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Marie Kondo (近藤 麻理恵, Kondō Marie, born c. 1985[1]) is a Japanese organizing consultant and author.[2]

Marie Kondo
Waist high portrait of woman with long dark hair and bangs wearing white jacket speaking into a microphone
Kondo in 2015
Bornc. 1985
OccupationOrganizing consultant and author
Years active1997 to present
Known forKonMari method
Notable work
The Life-Changing Magic of Tidying Up: The Japanese Art of Decluttering and Organizing

She has written four books on organizing, which have collectively sold millions of copies and have been translated from Japanese into languages including Korean, Chinese, Indonesian[3], French, German, and English.[2] In particular, her book The Life-Changing Magic of Tidying Up: The Japanese Art of Decluttering and Organizing (2011) has been published in more than 30 countries.[4] It was a bestseller in Japan and in Europe, and was published in the United States in 2014.[2]

She was listed as one of Time's "100 most influential people" in 2015.[5]



Kondo speaking in Hong Kong in 2016

Kondo says that she has been interested in organizing since childhood.[4] In junior school, Kondo ran into the classroom to tidy up bookshelves while her classmates were playing in physical education class. Whenever there was nomination for class roles, she did not seek to be the class representative or the pet feeder. Instead, she yearned to be the bookshelf manager to continue to tidy up books. She said she experienced a breakthrough in organizing one day, "I was obsessed with what I could throw away. One day, I had a kind of nervous breakdown and fainted. I was unconscious for two hours. When I came to, I heard a mysterious voice, like some god of tidying telling me to look at my things more closely. And I realized my mistake: I was only looking for things to throw out. What I should be doing is finding the things I want to keep. Identifying the things that make you happy: that is the work of tidying."[6]

She spent five years as an attendant maiden at a Shinto shrine.[6] She founded her organizing consulting business when she was 19 and a sociology student at Tokyo Woman's Christian University.[7]

KonMari methodEdit

Kondo's method of organizing is known as the KonMari method, and consists of gathering together all of one's belongings, one category at a time, and then keeping only those things that "spark joy" (tokimeku, the word in Japanese, means "flutter, throb, palpitate"[8]), and choosing a place for everything from then on.[9][10]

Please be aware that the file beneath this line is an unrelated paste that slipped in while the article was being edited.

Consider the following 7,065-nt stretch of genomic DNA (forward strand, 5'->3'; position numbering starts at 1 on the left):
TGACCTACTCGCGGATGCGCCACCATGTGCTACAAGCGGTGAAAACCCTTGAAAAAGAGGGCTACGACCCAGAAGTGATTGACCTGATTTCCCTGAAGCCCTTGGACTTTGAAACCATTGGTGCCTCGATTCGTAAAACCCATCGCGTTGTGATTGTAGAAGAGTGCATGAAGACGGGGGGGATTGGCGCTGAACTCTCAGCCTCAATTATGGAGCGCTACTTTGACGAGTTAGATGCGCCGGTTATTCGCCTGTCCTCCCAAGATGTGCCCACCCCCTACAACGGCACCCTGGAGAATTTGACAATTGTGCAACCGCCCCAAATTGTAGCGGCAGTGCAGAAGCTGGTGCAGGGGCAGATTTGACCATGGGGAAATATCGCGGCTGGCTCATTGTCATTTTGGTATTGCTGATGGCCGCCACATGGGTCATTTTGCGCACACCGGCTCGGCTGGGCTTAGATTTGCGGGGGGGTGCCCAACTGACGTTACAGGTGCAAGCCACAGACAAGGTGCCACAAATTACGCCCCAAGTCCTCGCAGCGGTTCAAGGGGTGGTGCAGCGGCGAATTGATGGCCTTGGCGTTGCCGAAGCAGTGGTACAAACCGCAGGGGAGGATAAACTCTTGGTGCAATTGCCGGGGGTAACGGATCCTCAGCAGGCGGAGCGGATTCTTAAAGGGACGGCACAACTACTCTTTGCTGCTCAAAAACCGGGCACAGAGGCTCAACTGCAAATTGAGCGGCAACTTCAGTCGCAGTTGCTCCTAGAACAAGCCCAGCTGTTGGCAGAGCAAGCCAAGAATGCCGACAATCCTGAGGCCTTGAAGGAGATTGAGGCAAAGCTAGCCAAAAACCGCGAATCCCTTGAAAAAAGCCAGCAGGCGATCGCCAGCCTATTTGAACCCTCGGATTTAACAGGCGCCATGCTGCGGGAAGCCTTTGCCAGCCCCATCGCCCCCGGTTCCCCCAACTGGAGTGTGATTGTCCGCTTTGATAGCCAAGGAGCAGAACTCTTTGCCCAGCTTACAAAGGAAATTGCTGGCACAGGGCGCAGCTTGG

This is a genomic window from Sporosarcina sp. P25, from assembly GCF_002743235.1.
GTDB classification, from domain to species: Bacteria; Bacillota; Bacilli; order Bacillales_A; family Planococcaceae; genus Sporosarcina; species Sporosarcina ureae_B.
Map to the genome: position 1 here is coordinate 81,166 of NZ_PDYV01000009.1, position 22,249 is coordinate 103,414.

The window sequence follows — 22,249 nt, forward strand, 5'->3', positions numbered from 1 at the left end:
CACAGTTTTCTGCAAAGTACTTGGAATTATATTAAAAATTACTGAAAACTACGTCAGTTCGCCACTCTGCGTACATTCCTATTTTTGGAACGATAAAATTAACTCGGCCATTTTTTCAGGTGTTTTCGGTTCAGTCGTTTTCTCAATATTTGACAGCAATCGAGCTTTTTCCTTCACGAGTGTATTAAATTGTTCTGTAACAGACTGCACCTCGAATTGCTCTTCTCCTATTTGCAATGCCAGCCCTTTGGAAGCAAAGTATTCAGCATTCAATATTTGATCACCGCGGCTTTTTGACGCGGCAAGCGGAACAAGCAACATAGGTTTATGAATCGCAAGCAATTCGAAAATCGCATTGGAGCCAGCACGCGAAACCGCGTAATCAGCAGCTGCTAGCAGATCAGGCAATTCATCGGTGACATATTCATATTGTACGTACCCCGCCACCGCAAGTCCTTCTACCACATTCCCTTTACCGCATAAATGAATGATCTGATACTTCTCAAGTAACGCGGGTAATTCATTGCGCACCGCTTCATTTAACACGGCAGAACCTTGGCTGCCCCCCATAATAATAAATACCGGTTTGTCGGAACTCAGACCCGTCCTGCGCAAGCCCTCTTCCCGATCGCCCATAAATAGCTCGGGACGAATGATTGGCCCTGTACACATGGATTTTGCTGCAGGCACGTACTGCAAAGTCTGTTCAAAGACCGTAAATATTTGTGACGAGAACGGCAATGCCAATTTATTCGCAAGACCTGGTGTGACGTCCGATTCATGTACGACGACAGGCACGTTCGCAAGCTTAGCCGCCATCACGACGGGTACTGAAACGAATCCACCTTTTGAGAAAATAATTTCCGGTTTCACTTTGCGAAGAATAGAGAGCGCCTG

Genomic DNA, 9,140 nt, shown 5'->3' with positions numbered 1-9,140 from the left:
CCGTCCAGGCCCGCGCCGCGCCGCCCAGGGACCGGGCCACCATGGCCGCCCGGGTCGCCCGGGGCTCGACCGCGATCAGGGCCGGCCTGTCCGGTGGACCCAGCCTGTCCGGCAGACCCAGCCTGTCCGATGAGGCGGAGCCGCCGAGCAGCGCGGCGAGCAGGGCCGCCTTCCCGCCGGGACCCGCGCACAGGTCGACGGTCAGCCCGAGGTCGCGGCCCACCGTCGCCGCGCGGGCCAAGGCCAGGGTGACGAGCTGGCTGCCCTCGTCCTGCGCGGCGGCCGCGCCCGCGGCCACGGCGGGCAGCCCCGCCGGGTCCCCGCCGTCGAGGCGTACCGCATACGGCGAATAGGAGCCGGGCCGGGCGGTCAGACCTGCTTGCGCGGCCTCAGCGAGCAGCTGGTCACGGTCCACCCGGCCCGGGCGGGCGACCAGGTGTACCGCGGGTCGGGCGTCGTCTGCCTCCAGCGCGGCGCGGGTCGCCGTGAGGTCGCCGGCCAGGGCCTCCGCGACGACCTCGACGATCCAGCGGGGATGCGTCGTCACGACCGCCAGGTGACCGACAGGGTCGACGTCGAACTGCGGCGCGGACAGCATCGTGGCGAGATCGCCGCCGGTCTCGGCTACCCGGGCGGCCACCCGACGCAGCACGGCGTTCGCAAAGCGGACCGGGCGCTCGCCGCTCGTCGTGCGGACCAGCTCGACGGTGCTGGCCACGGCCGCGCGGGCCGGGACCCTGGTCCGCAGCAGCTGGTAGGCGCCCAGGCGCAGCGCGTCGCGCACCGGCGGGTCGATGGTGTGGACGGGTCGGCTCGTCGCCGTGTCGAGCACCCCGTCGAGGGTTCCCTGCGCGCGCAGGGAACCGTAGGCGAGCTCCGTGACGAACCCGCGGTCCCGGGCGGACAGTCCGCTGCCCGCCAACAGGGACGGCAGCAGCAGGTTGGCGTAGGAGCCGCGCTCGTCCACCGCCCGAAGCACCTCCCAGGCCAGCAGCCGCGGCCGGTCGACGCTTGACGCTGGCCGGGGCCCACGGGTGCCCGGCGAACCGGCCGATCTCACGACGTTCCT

Media appearancesEdit

A two-part TV dramatization was filmed in 2013 based on Kondo and her work, 人生がときめく片づけの魔法.[11] She has done many lectures and made television appearances.[2][6] She released a series of videos teaching “the best way to fold for perfect appearance”.[9]

Personal lifeEdit

Kondo is married to Takumi Kawahara.[12][4] The couple has two children.[13][12]


  • Jinsei ga Tokimeku Katazuke no Maho (人生がときめく片づけの魔法).
    • Tokyo: Sunmark Shuppan, 2011; ISBN 978-4-7631-3120-1 (in Japanese)
    • German translation. 2013; ISBN 978-3-499-62481-0.
    • English translation. The Life-Changing Magic of Tidying Up: The Japanese Art of Decluttering and Organizing. New York: Ten Speed Press, 2014; ISBN 978-1607747307.
  • Jinsei ga Tokimeku Katazuke no Maho 2 (人生がときめく片づけの魔法2). Tokyo: Sunmark Shuppan, 2012; ISBN 978-4-7631-3241-3.
  • Mainichi ga Tokimeku Katazuke no Maho (毎日がときめく片付けの魔法), Tokyo: Sunmark Shuppan, 2014; ISBN 978-4-7631-3352-6.
  • Irasuto de Tokimeku Katazuke no Maho = The Illustrated Guide to the Life-Changing Magic of Tidying Up (イラストでときめく片付けの魔法). Tokyo: Sunmark Shuppan, 2015; ISBN 978-4-7631-3427-1.
  • Manga de Yomu Jinsei ga Tokimeku Katazuke no Maho. Tokyo: Sunmark Publishing, 2017;
    • English translation. The Life-Changing Manga of Tidying Up: a magical story. New York: Ten Speed Press, 2017; ISBN 978-0-399-58053-6.


  1. ^ Stern, Claire (23 January 2016). "Who Is Marie Kondo? 7 Things You Might Not Know About the Japanese Decluttering Guru". InStyle. Time Inc. Retrieved 12 August 2016.
  2. ^ a b c d "Kissing Your Socks Goodbye: Home Organization Advice from Marie Kondo". The New York Times. Retrieved 26 October 2014.
  3. ^ " - Marie Kondo, "The Life Changing Magic Of Tidying Up" (Indonesian Version)". Gramedia Indonesia - Online books. 2018. Retrieved 31 March 2018.
  4. ^ a b c Maloney, Jennifer; Fujikawa, Megumi (26 February 2015). "Marie Kondo and the Cult of Tidying Up". Wall Street Journal. Retrieved 1 March 2015 – via
  5. ^ Jamie Lee Curtis (2015). "Marie Kondo". Time Magazine. Retrieved 16 May 2017.
  6. ^ a b c "Marie Kondo is the maiden of mess". Retrieved 26 October 2014.
  7. ^ Maguire, Katy (7 July 2016). "6 surprising things about Marie Kondo and her life-changing method". Well+Good LLC. Retrieved 13 August 2016.
  8. ^ "Japanese-English translation: tokimeku: Dictionary". Retrieved 1 March 2015.
  9. ^ a b "Japan's 'queen of clean' promotes benefits of a tidy home". The Globe and Mail. Retrieved 26 October 2014.
  10. ^ "How KonMari's phenomenal book can help put your house in order". Retrieved 26 October 2014.
  11. ^ "人生がときめく片づけの魔法". Retrieved 7 March 2015.
  12. ^ a b Fujikawa, Megumi (2017-08-09). "Should You Kondo Your Kids?". Wall Street Journal. Retrieved 2017-08-09. ...2-year-old Satsuki Younger sister Miko, 10 months, Ms. Kondo’s husband, Takumi Kawahara, 33, ...
  13. ^ Tonya C. Snyder. The real reasons Marie Kondo’s life-changing magic doesn't work for parents. The Washington Post, 14 January 2016.

External linksEdit